Kevin Austin continued a recent trend for Notre Dame wide receivers at the NFL Draft Combine by turning in an incredible all-around performance. Austin’s metrics and rankings among other receivers were as follows: 4.43 sec 40-yard dash (9th), 39-inch vertical (3rd), 6.71 sec 3-Cone drill (1st), 4.15 sec 20-yard shuttle (2nd), and turned in an 11-foot broad jump (5th). All things considered, this was almost exactly what Austin needed to do to bump his draft stock after a fairly non-descript Notre Dame career. However, this performance, along with recent performances by Chase Claypool and Miles Boykin, continues to chip away at the myth that Notre Dame does not/ did not possess enough elite playmakers to compete with the yearly national title contenders.
The common refrain from Brian Kelly and the national media had been that Notre Dame simply did not have the horses to run with the upper echelon teams in college football. The offensive numbers would back that up with point totals of 19 (Georgia 2017), 8 (Miami 2017), 3 (Clemson 2018), 17 (Georgia 2019), 10 (Clemson ACC Championship 2020), and 14 (Alabama 2021) over the past few seasons. Rarely do teams with elite wide receivers, think Alabama and Ohio State, turn in such consistently poor offensive showings in big spots like Notre Dame has of late. I bought into the myth as well, bemoaning our lack of ability to recruit difference makers at the position. However, what is becoming increasingly apparent is that the issue was not so much the talent at the position but rather the coaching that directly and indirectly impacted the position.
Yes, Notre Dame still needs to improve the caliber of player and overall depth at the wide receiver position to consistently compete with the embarrassment of riches at other major programs. However, when a team has players that run a 4.42 (Boykin) and 4.43 (Claypool and Austin), the issue isn’t necessarily the lack of athleticism. Heck, Claypool currently is one of the best in the NFL at completing acrobatic catches. One of the biggest issues in the recent past has been receivers consistently winning at the line of scrimmage. If a receiver is able to consistently and efficiently do this, the offense will simply flow better as the quarterback can trust that a receiver will be where they are supposed to be when they are supposed to be there. The type of speed Notre Dame has had with the aforementioned players, not to mention current players such as Braden Lenzy and Lorenzo Styles Jr., lends credence to the belief that Notre Dame offensively should be able to create matchup nightmares for opposing defenses. However, if players aren’t taught and drilled routinely on the finer points of route running, getting off the line of scrimmage, etc. they are going to be ineffective players once the lights come on. The person most directly responsible for this issue was Del Alexander. It took Claypool and Boykin both three years to develop into a consistent weapon on offense. Austin was also only able to turn in one productive season before declaring for the NFL draft, albeit his case is a bit different due to off-the-field issues and injuries. Furthermore, Brian Kelly’s refusal to directly deal with this problem is also troublesome. At a program, the caliber of Notre Dame, recruiting and coaching mediocrity should not be tolerated, yet that is exactly what Kelly did in the case of Alexander. Instead of objectively looking at the results on the field and on the recruiting trail, Kelly time and time again deflected blame away from Alexander. At some point, there has to be accountability within the program.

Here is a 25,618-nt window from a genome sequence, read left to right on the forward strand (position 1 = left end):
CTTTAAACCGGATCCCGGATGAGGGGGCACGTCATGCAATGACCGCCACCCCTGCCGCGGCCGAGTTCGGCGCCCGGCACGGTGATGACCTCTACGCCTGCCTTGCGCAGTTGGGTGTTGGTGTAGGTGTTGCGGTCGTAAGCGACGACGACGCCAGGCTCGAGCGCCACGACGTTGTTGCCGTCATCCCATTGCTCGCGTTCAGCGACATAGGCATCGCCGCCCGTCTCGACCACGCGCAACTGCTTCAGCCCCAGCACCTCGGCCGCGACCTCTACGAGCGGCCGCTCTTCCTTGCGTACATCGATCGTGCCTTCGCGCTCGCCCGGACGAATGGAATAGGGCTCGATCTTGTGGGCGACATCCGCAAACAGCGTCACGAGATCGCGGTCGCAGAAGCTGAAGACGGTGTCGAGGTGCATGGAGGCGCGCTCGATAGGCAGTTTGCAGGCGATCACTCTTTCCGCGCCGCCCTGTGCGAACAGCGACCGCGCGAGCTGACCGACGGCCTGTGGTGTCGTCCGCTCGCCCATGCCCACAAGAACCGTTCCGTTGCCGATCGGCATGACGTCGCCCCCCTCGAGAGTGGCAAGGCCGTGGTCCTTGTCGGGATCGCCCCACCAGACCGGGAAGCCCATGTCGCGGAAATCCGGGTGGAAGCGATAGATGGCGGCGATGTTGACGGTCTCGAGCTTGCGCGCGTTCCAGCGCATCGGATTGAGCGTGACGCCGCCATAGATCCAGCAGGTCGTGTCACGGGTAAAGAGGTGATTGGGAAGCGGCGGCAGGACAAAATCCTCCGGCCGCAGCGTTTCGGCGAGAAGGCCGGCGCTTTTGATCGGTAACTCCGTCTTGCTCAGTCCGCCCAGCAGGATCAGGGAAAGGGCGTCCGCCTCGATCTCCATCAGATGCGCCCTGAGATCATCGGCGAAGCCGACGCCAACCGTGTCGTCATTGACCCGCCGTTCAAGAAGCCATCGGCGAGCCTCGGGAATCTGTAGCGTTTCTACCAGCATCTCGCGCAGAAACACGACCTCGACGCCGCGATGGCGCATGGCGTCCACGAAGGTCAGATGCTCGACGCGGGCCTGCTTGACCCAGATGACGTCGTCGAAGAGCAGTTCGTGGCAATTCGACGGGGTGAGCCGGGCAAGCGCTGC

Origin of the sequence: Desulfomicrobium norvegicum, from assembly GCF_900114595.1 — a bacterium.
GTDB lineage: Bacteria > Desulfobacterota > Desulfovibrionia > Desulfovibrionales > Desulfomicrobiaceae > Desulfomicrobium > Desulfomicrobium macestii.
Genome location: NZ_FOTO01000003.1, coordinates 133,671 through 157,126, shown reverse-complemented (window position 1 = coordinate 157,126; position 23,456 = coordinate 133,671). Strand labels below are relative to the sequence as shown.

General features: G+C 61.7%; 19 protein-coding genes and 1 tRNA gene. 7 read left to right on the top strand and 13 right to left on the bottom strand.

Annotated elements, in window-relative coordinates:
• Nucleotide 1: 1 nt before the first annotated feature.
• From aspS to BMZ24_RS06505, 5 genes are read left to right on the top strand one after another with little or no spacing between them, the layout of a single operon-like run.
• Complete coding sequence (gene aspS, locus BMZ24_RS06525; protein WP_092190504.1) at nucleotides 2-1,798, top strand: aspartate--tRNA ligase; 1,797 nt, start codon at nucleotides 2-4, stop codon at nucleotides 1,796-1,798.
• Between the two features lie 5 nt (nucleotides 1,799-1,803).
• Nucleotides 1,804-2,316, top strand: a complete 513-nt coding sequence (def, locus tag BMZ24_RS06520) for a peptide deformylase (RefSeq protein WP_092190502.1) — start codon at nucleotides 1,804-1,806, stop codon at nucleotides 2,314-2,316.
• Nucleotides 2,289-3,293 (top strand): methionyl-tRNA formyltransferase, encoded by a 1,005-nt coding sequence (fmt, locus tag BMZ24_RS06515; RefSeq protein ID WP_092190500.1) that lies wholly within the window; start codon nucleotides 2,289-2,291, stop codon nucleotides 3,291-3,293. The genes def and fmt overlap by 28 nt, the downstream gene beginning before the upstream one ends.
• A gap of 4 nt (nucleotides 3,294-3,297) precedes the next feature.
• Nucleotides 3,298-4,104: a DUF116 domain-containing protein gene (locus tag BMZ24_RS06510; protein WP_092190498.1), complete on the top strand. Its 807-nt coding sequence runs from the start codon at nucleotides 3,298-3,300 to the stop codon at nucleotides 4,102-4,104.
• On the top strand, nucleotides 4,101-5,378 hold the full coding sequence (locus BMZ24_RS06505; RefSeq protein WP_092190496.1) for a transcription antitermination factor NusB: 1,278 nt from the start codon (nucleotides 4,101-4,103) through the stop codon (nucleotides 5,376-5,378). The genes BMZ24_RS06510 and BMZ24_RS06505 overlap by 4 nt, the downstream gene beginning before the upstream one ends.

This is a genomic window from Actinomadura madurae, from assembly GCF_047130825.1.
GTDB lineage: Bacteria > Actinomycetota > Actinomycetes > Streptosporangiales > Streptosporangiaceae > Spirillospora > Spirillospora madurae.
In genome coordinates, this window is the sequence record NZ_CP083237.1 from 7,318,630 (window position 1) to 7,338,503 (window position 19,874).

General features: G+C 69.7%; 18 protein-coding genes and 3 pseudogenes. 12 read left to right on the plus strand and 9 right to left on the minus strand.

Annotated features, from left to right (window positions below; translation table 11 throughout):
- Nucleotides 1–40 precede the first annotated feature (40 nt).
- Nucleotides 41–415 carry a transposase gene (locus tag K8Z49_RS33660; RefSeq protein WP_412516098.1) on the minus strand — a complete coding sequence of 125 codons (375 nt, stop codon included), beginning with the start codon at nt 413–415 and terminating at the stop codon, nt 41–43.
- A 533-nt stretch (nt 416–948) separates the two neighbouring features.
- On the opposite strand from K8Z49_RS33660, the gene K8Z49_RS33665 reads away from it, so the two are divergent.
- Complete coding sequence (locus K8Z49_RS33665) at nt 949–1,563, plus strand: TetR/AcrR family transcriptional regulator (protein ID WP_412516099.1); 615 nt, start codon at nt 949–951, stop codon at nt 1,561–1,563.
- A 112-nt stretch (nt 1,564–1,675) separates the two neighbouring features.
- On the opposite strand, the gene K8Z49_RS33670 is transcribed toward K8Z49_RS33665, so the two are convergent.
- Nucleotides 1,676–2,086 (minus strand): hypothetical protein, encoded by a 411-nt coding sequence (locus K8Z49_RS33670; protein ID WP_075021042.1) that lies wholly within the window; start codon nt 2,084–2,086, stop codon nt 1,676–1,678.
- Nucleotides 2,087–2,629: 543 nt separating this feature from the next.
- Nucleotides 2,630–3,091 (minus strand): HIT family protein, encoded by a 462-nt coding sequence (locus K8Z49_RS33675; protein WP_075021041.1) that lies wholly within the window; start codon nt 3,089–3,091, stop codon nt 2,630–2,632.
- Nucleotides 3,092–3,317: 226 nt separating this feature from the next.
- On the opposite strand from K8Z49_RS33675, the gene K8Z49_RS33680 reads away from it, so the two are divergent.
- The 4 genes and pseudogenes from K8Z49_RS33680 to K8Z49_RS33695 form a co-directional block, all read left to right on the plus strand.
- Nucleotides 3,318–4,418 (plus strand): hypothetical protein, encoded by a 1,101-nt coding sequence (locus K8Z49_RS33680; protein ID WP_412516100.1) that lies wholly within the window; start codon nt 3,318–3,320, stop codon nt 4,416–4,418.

There were other factors at play when considering the lack of production from Irish wide receivers. It has not been a secret that Notre Dame has lacked dynamic play at the quarterback position for many years. Moving forward, the staff must bring in recruits that have the ability to complete consistently accurate throws at all three levels of the field, something Notre Dame has lacked since Jimmy Clausen. Additionally, the tendency to play conservatively in big moments needs to rapidly change. With Kelly out of the mix, Tommy Rees is squarely under the spotlight to perform. The reports about Kelly influencing offensive game planning are entirely believable under Rees. However, the handcuffs should be off, and it will be interesting to see what direction Rees is able to take this offense. The fact that Rees received interest from NFL teams this offseason should lend credibility to his ability as an offensive coordinator. Based on the one-game sample size of Oklahoma State, the offensive play-calling should be a lot more aggressive and imaginative than in the past number of seasons.
All in all, Notre Dame wide receivers succeeding at the Combine and in the NFL are an extremely positive thing for the program. This type of success helps draw in higher caliber recruits, which feeds into the cycle of NFL success. It is simply frustrating considering the lack of production from such a string of talented players during their college careers. Here is to hoping Chansi Stuckey is able to make an instant impact on the Irish receiver room moving forward.